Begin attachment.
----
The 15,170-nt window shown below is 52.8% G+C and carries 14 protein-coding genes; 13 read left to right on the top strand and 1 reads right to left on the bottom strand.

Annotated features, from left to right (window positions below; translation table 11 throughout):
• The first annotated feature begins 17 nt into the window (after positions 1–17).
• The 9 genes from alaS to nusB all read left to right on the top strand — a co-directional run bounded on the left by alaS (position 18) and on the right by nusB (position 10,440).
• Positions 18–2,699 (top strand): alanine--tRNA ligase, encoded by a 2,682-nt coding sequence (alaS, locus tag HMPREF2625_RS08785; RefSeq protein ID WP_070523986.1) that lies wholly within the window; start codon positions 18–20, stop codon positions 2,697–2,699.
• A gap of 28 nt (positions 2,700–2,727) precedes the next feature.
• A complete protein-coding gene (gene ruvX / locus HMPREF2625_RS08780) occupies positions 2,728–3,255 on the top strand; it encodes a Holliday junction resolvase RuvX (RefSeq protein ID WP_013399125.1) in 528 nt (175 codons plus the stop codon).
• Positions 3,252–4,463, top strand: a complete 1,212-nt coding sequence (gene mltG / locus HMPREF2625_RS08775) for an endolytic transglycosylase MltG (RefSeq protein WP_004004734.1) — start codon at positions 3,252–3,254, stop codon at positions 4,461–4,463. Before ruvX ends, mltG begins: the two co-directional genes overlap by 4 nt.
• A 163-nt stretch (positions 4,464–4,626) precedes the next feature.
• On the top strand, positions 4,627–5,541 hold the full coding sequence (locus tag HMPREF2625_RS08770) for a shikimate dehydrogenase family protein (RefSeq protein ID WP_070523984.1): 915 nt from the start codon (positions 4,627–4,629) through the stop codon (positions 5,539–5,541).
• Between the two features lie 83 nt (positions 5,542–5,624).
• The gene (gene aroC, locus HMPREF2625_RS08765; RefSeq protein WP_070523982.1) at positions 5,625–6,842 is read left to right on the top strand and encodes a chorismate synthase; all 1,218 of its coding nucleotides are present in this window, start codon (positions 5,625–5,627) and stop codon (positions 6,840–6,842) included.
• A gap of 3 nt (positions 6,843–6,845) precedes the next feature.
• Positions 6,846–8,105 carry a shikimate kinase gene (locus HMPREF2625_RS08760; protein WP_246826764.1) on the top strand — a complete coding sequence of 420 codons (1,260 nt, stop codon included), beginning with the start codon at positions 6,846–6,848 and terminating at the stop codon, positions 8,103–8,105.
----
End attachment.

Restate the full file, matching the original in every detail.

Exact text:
The 15,170-nt window shown below is 52.8% G+C and carries 14 protein-coding genes; 13 read left to right on the top strand and 1 reads right to left on the bottom strand.

Annotated features, from left to right (window positions below; translation table 11 throughout):
• The first annotated feature begins 17 nt into the window (after positions 1–17).
• The 9 genes from alaS to nusB all read left to right on the top strand — a co-directional run bounded on the left by alaS (position 18) and on the right by nusB (position 10,440).
• Positions 18–2,699 (top strand): alanine--tRNA ligase, encoded by a 2,682-nt coding sequence (alaS, locus tag HMPREF2625_RS08785; RefSeq protein ID WP_070523986.1) that lies wholly within the window; start codon positions 18–20, stop codon positions 2,697–2,699.
• A gap of 28 nt (positions 2,700–2,727) precedes the next feature.
• A complete protein-coding gene (gene ruvX / locus HMPREF2625_RS08780) occupies positions 2,728–3,255 on the top strand; it encodes a Holliday junction resolvase RuvX (RefSeq protein ID WP_013399125.1) in 528 nt (175 codons plus the stop codon).
• Positions 3,252–4,463, top strand: a complete 1,212-nt coding sequence (gene mltG / locus HMPREF2625_RS08775) for an endolytic transglycosylase MltG (RefSeq protein WP_004004734.1) — start codon at positions 3,252–3,254, stop codon at positions 4,461–4,463. Before ruvX ends, mltG begins: the two co-directional genes overlap by 4 nt.
• A 163-nt stretch (positions 4,464–4,626) precedes the next feature.
• On the top strand, positions 4,627–5,541 hold the full coding sequence (locus tag HMPREF2625_RS08770) for a shikimate dehydrogenase family protein (RefSeq protein ID WP_070523984.1): 915 nt from the start codon (positions 4,627–4,629) through the stop codon (positions 5,539–5,541).
• Between the two features lie 83 nt (positions 5,542–5,624).
• The gene (gene aroC, locus HMPREF2625_RS08765; RefSeq protein WP_070523982.1) at positions 5,625–6,842 is read left to right on the top strand and encodes a chorismate synthase; all 1,218 of its coding nucleotides are present in this window, start codon (positions 5,625–5,627) and stop codon (positions 6,840–6,842) included.
• A gap of 3 nt (positions 6,843–6,845) precedes the next feature.
• Positions 6,846–8,105 carry a shikimate kinase gene (locus HMPREF2625_RS08760; protein WP_246826764.1) on the top strand — a complete coding sequence of 420 codons (1,260 nt, stop codon included), beginning with the start codon at positions 6,846–6,848 and terminating at the stop codon, positions 8,103–8,105.